She guided people to be aware of water in their bodies—saliva in their mouths, mucus in their noses, blood in their bodies, moisture they exhale, urine in their bladders, the wetness of their eyes and in their spinal fluid and fat.

"Moisture is healing," Thubten Semkye said, noting that water transfers toxins out of cells and delivers oxygen to them. "Water permeates and surrounds every cell in our bodies."

Water is outside in oceans, streams and lakes, in plants and animals, she said, adding "all water in our bodies is part of us, but borrowed from outside, flowing through us, not owned by us. There is no 'me' water or 'other' water.

"Our existence is impermanent as it depends on water flowing in and out, but never owned by us," she said, concerned that people are self-centered and focus on "me, my and mine."

"We need to see we are all connected, and all we do has an impact on others," Thubten Semkhye said. "To have clean water and a safe environment, we need to humble ourselves and commit to the bigger picture."

Link to the statement by Venerable Thubten Semkye


Rabbi Tamar Malino

Rabbi Tamar Malino of Temple Beth Shalom and Congregation Emanu-el in Spokane said the Jewish teaching is that water is a divine blessing.

Israel's climate is a desert dependent on precious seasonal rains, celebrated in Jewish holidays. In the dry summer, people conserve and pray for water. Then Sukkot expresses joy as winds blow and rains begin to fall in fall, winter and spring

"We pray God will give life as part of the life cycle of death, resurrection and regrowth in spring," she pointed out.

"In Passover, we pray for water in the growing season," she said. "Water is a blessing when it is in balance, and we are responsible for the balance, so we are not destroyed by too much (floods) or too little (drought)."

With water part of cleansing and blessing, when someone converts, they are immersed in water, Tamar added.

"Water contains life and is identified with God," she said, "Water is also a metaphor for the Torah, for divine wisdom. We say, 'Let justice roll down like a mighty stream,' tying humans and nature."

A Jewish midrash says that as God was showing Adam and Eve around the Garden of Eden, God instructed them that it is their responsibility to care for the earth.

"Every day we are responsible to repair the world," Tamar said.

Link to statement by Rabbi Tamar Malino

Ikani Fakasiieiki

Ikani Fakasiieiki, a member of Liberty Park United Methodist Church who grew up in Tonga, said Christian understandings of water are like Jewish understandings.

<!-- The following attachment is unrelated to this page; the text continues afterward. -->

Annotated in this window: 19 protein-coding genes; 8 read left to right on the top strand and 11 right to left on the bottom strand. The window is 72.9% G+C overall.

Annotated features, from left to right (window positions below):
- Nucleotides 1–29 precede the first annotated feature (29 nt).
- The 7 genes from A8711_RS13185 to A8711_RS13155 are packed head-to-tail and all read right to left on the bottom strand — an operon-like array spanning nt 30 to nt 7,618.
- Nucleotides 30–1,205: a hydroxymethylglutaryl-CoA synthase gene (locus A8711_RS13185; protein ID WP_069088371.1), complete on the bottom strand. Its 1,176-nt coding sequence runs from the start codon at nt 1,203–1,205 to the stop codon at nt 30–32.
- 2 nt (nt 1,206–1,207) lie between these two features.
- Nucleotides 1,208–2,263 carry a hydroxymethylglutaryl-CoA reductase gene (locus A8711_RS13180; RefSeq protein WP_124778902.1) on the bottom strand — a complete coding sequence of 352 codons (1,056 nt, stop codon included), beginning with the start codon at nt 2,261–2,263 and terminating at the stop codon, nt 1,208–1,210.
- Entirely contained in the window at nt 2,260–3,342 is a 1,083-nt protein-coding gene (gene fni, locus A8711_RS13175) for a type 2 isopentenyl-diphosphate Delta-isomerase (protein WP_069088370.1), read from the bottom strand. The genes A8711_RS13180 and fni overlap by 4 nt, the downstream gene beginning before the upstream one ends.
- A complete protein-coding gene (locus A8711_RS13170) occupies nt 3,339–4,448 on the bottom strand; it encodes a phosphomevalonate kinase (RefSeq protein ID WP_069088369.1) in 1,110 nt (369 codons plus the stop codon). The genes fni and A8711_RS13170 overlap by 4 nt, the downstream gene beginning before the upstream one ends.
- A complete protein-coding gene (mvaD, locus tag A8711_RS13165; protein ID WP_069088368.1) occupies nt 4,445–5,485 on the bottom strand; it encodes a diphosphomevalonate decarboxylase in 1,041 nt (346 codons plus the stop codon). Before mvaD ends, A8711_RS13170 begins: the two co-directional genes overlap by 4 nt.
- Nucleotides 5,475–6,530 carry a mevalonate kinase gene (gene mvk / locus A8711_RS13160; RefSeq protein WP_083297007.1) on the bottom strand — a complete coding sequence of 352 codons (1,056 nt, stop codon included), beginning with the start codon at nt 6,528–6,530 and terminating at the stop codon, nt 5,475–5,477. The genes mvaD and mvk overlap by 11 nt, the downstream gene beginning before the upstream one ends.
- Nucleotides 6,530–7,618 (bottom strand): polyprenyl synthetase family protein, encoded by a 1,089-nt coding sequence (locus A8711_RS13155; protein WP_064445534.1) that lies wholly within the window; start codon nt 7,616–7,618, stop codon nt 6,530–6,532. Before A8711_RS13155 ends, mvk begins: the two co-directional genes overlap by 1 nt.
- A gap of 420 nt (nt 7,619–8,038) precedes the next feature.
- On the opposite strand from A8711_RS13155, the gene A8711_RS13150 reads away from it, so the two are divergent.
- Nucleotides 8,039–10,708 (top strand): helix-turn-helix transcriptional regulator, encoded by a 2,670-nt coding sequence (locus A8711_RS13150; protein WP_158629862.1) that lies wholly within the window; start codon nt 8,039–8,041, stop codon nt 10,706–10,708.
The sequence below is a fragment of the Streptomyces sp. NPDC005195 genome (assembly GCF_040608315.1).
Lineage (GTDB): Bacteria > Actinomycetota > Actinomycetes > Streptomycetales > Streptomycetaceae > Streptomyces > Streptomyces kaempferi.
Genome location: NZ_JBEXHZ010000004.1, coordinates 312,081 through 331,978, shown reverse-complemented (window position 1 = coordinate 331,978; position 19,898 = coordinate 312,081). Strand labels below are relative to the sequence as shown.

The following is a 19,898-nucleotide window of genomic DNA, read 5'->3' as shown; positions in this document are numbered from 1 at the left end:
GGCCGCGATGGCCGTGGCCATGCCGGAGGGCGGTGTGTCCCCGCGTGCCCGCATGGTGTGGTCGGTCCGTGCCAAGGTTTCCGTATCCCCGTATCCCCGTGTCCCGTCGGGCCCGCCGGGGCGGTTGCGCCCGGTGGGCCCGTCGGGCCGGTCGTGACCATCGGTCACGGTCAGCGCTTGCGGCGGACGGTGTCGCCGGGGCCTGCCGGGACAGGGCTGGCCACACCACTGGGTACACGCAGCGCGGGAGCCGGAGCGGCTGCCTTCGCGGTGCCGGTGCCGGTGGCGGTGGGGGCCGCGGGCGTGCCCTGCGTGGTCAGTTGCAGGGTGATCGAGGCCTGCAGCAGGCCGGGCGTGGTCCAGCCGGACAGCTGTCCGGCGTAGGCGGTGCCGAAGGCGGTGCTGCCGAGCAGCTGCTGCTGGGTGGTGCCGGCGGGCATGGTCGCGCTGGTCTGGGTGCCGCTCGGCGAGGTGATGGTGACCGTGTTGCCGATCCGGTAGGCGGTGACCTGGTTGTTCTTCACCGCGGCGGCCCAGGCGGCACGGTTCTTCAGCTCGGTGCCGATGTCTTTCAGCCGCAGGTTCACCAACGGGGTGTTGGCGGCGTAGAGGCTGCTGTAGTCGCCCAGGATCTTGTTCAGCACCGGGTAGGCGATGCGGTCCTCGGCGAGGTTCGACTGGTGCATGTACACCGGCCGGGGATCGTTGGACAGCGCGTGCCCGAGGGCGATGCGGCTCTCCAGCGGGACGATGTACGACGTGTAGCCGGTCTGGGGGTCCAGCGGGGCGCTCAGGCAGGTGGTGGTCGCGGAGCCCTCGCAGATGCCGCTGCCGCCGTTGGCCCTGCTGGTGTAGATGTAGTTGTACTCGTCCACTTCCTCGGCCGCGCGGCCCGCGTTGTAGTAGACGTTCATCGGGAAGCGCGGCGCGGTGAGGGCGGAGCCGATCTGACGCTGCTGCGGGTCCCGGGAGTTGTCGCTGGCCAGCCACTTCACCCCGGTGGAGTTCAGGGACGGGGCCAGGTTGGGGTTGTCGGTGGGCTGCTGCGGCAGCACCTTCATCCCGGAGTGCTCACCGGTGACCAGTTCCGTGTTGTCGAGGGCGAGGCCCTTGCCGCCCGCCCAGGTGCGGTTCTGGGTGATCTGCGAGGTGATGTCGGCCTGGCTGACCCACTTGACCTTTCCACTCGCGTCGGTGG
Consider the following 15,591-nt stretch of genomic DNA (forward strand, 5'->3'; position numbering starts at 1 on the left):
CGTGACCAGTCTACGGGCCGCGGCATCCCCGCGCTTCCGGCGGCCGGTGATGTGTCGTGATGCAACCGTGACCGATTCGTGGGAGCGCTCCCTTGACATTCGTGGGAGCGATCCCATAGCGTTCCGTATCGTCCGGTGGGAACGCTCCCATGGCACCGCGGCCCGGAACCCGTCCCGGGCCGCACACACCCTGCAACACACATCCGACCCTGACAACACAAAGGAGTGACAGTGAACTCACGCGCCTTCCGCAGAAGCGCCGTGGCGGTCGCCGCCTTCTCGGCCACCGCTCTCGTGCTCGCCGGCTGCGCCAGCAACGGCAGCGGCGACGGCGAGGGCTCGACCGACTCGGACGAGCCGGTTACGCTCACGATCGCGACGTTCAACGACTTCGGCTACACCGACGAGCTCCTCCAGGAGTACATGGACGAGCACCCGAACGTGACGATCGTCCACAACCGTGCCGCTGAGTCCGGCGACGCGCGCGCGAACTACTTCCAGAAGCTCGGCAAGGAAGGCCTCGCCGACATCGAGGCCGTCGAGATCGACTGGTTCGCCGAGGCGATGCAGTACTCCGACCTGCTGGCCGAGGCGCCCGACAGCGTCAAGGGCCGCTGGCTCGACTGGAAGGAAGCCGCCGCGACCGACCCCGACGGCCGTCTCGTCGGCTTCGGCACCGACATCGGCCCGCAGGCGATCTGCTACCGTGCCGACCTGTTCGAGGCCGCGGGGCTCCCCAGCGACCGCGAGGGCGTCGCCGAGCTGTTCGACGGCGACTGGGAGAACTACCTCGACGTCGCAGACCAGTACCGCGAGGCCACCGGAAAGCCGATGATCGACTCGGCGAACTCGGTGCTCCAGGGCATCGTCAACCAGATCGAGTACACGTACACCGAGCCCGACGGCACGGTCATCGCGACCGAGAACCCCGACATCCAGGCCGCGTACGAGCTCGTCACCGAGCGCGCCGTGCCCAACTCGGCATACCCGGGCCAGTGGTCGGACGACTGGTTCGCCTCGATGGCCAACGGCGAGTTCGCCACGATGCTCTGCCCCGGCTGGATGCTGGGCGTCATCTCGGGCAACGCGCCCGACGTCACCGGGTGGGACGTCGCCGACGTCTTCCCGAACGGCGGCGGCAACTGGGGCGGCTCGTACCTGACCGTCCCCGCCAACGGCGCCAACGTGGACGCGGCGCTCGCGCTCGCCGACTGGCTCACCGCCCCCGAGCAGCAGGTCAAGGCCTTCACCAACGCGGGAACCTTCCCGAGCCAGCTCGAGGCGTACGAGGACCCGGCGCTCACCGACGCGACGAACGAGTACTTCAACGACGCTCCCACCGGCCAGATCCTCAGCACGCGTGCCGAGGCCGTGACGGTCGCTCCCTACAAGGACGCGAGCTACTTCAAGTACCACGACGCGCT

"Water is the source of life. Clean water is a basic need," he said.

Ikani said that according to the first creation story in Genesis 1, water was already there.

"For me, water pre-existing signifies that it is divine," Ikani said.

"Jesus refers to himself as a source of living water," he said. "In baptism, water represents many things like life, death, renewal, cleansing and resurrection."

Ikani grew up on an island surrounded by the Pacific Ocean: "Water connected us. In our tradition, we are children of Moana, the deep ocean. We are of different races and cultures, wear different clothes and eat different food, but we all need clean water."

In the U.S., Ikani observes that sprinklers run in yards and on farms even if it is raining.

"Water is a gift of God, but many run sprinklers on programmed times. When we program things at a certain time, we may miss God's gift of providing us the water we need to live," he said.

Link to Statement by Ikani Fakasiieiki.


Daniel Pschaida, GU Religious Studies

Daniel Pschaida, who teaches about religious diversity at Gonzaga University Religious Studies, shared from his Baha'i tradition.

"Our teachings on water are like those of the other religions," he said.

April 21 to May 2 is Ridvan, when Baha'is commemorate the 12 days when Bahu'u'llah was in Ridvan garden in Baghdad, Iraq, on the banks of the Tigris River. There he proclaimed his mission as God's messenger to unite earth and religions and he founded Baha'i. He received and gave God's message that "we are to care for all the earth and for each other, that we are all one and we are to have justice for all."

Daniel spoke of all walking humbly on earth, not taking water for granted and assuring that all have water, which is 70 percent of the earth and 70 percent of human bodies.

"Water is the fountain of life," he said. "Water is significant for God's mercy and sovereignty."

Link to the statement by Daniel Pschaida

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Copyright@ The Fig Tree, May 2023